:::::: Feature Stories ::::::


07_22_2011_antronTwo seasons ago Antron Brown experienced what could be described as one of his highest of highs as a drag racer.

The former Pro Stock Bike rider drove his way to a clean sweep of the NHRA’s famed Western Swing in just his second season as a driver.

On February 21, 2010, the usually upbeat Brown experienced his lowest of lows.

Brown’s dragster lost a tire and crashed into the wall during the NHRA Full Throttle Series event in Phoenix, Ariz. He was uninjured but the errant tire hurtled through the pits and fatally injured a first-time drag race attendee.

“The accident part didn’t hurt me,” Brown said. “I understand that we put on a show for entertainment, we’re out there racing, and we always have our mindset focused on winning. Never once do you think about endangering somebody’s life in the stands.”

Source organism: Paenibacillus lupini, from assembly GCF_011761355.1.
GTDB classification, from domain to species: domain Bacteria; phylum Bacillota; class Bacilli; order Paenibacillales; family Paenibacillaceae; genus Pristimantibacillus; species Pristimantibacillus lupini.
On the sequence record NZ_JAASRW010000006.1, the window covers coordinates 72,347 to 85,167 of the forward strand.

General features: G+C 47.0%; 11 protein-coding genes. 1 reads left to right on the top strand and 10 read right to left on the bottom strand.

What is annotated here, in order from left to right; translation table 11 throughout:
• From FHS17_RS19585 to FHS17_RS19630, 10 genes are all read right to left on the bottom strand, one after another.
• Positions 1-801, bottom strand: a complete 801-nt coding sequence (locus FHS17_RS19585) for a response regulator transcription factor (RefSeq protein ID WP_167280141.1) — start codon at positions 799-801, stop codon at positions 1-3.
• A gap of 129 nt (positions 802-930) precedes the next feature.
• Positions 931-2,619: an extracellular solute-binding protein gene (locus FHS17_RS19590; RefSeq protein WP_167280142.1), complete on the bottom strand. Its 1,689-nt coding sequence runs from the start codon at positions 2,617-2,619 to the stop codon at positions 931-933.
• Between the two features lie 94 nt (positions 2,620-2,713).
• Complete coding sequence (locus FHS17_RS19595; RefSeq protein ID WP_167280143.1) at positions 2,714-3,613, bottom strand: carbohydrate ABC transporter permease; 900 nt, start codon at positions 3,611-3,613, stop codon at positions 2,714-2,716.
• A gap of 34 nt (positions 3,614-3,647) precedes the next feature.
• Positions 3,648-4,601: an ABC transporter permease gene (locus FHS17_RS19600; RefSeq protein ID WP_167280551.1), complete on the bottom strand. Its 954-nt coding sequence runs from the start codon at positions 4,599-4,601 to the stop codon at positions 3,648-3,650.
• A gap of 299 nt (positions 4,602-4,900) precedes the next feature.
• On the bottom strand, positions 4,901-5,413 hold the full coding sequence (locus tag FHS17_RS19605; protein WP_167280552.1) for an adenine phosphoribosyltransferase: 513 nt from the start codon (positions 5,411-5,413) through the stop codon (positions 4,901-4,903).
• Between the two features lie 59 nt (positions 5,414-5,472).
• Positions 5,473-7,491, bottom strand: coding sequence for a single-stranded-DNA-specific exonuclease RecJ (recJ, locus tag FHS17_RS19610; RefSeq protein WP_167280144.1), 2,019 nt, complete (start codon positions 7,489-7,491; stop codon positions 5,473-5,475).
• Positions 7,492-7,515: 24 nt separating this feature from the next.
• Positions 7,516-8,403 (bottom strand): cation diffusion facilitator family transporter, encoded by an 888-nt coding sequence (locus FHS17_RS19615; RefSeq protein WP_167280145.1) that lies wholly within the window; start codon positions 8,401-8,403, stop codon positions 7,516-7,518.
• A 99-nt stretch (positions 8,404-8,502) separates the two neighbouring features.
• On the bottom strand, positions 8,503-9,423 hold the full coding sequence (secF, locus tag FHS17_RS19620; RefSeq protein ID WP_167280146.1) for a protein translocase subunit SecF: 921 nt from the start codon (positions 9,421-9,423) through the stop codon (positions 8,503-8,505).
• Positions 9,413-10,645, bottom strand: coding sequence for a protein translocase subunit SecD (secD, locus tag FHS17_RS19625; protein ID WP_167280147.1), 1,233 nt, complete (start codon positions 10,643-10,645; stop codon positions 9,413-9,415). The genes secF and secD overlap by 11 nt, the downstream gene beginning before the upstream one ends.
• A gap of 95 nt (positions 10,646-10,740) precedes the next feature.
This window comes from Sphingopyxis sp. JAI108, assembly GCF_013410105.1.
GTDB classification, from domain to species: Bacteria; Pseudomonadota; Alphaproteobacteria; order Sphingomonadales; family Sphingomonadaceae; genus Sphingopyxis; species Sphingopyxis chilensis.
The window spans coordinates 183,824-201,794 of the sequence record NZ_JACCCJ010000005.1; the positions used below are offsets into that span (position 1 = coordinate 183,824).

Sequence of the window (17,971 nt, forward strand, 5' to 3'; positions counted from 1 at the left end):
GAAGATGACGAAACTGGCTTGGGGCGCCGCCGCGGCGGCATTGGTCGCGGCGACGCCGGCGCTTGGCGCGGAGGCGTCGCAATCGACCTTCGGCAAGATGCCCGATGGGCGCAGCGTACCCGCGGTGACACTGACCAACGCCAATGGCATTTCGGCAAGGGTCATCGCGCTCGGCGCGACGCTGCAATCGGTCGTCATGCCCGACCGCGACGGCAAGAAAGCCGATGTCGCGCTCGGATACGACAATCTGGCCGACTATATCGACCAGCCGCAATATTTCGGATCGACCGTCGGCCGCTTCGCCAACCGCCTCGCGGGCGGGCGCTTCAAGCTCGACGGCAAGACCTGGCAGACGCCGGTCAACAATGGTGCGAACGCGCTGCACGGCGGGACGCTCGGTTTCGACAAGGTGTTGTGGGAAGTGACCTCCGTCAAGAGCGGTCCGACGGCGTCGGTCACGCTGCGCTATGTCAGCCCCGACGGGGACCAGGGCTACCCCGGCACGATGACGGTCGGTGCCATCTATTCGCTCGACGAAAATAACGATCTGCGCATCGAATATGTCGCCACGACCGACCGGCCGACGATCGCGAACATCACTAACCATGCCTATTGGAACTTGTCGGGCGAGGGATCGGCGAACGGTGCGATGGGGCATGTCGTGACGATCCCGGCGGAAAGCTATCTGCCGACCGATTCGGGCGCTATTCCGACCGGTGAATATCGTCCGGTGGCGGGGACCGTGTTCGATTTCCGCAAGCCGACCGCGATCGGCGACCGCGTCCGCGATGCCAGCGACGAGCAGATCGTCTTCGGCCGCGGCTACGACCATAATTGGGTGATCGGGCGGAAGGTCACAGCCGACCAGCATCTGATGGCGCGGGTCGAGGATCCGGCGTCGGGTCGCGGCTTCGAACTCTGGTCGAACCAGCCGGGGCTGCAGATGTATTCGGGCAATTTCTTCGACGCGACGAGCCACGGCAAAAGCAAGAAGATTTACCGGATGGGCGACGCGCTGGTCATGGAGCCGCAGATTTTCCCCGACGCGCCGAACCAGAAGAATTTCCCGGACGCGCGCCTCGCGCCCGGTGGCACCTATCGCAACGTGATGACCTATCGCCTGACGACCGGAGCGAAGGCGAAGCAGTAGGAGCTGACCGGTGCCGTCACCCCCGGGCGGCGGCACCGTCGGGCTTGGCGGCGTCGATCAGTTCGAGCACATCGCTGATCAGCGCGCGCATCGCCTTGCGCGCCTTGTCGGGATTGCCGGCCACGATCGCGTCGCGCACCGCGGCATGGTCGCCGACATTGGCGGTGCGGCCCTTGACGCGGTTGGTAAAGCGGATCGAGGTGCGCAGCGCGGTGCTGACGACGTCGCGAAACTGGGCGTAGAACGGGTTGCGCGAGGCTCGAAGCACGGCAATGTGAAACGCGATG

Brown has talked little in the media about the days following the accident -- days, he believes, were the darkest he’s faced in his life.


07_02_2011_aussieMajor League drag racing in Australia has reached a critical crossroad. At issue is which direction Down Under drag racing goes. Should the sport continue as it is, a mutiny of epic proportions from within the ranks of the professional, or Group 1, racers has the potential of tearing organized competition apart.